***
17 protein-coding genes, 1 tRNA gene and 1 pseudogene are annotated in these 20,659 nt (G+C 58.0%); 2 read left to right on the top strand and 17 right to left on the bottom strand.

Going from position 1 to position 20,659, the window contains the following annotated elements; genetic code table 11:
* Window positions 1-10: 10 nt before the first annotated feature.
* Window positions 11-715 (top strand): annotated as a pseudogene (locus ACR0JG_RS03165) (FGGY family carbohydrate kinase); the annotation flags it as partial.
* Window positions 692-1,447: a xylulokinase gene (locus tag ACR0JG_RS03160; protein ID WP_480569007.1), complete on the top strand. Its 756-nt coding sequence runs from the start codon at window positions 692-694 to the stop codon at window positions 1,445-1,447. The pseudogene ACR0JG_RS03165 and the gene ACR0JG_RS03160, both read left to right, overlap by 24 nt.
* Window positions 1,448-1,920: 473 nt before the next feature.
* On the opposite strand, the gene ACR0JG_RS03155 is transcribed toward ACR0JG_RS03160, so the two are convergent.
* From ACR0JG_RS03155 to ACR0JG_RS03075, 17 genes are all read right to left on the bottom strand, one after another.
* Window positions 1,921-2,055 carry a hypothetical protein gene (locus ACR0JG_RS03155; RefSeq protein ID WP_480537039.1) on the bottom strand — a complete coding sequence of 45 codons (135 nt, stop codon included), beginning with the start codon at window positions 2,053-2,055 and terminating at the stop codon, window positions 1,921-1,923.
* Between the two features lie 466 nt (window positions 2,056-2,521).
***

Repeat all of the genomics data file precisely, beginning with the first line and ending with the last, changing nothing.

17 protein-coding genes, 1 tRNA gene and 1 pseudogene are annotated in these 20,659 nt (G+C 58.0%); 2 read left to right on the top strand and 17 right to left on the bottom strand.

Going from position 1 to position 20,659, the window contains the following annotated elements; genetic code table 11:
* Window positions 1-10: 10 nt before the first annotated feature.
* Window positions 11-715 (top strand): annotated as a pseudogene (locus ACR0JG_RS03165) (FGGY family carbohydrate kinase); the annotation flags it as partial.
* Window positions 692-1,447: a xylulokinase gene (locus tag ACR0JG_RS03160; protein ID WP_480569007.1), complete on the top strand. Its 756-nt coding sequence runs from the start codon at window positions 692-694 to the stop codon at window positions 1,445-1,447. The pseudogene ACR0JG_RS03165 and the gene ACR0JG_RS03160, both read left to right, overlap by 24 nt.
* Window positions 1,448-1,920: 473 nt before the next feature.
* On the opposite strand, the gene ACR0JG_RS03155 is transcribed toward ACR0JG_RS03160, so the two are convergent.
* From ACR0JG_RS03155 to ACR0JG_RS03075, 17 genes are all read right to left on the bottom strand, one after another.
* Window positions 1,921-2,055 carry a hypothetical protein gene (locus ACR0JG_RS03155; RefSeq protein ID WP_480537039.1) on the bottom strand — a complete coding sequence of 45 codons (135 nt, stop codon included), beginning with the start codon at window positions 2,053-2,055 and terminating at the stop codon, window positions 1,921-1,923.
* Between the two features lie 466 nt (window positions 2,056-2,521).